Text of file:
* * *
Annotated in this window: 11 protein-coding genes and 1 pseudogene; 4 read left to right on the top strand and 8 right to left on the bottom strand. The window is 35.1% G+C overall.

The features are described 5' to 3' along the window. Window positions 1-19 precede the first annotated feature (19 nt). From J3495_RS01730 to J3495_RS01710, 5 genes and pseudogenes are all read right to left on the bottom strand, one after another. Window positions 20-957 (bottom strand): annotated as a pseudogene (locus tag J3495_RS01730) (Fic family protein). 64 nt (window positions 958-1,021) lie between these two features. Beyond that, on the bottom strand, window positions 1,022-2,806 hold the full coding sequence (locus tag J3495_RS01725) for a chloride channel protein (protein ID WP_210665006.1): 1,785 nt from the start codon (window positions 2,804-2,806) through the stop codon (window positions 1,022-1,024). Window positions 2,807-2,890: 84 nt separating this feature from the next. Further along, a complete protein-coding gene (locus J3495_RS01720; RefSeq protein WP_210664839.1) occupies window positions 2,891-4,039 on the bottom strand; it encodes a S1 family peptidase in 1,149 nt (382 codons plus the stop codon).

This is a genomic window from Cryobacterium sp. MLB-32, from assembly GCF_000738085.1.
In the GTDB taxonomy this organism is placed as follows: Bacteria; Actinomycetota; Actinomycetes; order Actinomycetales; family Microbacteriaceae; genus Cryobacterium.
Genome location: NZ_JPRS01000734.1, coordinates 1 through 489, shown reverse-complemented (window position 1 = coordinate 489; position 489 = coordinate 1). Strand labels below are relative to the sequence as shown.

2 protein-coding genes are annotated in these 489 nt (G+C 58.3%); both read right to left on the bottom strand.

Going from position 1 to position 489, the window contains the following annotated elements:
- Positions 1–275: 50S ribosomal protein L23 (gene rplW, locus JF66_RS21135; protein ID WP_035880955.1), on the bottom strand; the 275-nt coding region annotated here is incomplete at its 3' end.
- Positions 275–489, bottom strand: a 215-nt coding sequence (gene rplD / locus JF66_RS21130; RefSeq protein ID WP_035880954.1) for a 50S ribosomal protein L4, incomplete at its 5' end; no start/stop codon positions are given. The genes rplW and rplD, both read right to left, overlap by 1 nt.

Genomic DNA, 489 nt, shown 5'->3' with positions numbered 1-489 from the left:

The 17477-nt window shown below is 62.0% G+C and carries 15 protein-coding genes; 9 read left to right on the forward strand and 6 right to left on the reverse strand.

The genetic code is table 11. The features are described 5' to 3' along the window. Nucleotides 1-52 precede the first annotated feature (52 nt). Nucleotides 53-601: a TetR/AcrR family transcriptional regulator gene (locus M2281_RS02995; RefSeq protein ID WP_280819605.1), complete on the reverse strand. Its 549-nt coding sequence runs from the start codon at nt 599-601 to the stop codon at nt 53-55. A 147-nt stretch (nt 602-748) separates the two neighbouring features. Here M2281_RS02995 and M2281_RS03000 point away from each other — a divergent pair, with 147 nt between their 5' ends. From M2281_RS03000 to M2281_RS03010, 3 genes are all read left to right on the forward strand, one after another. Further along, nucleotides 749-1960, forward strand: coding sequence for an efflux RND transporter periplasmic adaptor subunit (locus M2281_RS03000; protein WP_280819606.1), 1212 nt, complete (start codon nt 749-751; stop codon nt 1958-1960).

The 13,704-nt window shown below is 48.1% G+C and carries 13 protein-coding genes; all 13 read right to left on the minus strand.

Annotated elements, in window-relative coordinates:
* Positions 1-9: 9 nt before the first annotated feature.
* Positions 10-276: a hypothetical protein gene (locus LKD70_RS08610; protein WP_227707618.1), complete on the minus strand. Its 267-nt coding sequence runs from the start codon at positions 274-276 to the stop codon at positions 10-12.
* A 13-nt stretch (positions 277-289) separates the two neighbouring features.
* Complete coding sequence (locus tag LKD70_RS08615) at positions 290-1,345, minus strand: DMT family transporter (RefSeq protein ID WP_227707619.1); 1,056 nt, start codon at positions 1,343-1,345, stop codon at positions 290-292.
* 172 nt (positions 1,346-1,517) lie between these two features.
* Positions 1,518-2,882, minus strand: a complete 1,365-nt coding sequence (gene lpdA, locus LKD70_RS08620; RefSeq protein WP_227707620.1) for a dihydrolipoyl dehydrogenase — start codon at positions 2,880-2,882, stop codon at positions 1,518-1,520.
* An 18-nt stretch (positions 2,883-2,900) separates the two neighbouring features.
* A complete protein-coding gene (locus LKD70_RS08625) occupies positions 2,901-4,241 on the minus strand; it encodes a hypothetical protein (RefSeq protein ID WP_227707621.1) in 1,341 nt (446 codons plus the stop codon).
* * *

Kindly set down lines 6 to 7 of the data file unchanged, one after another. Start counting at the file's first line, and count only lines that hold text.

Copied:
2 protein-coding genes are annotated in these 489 nt (G+C 58.3%); both read right to left on the bottom strand.

Going from position 1 to position 489, the window contains the following annotated elements: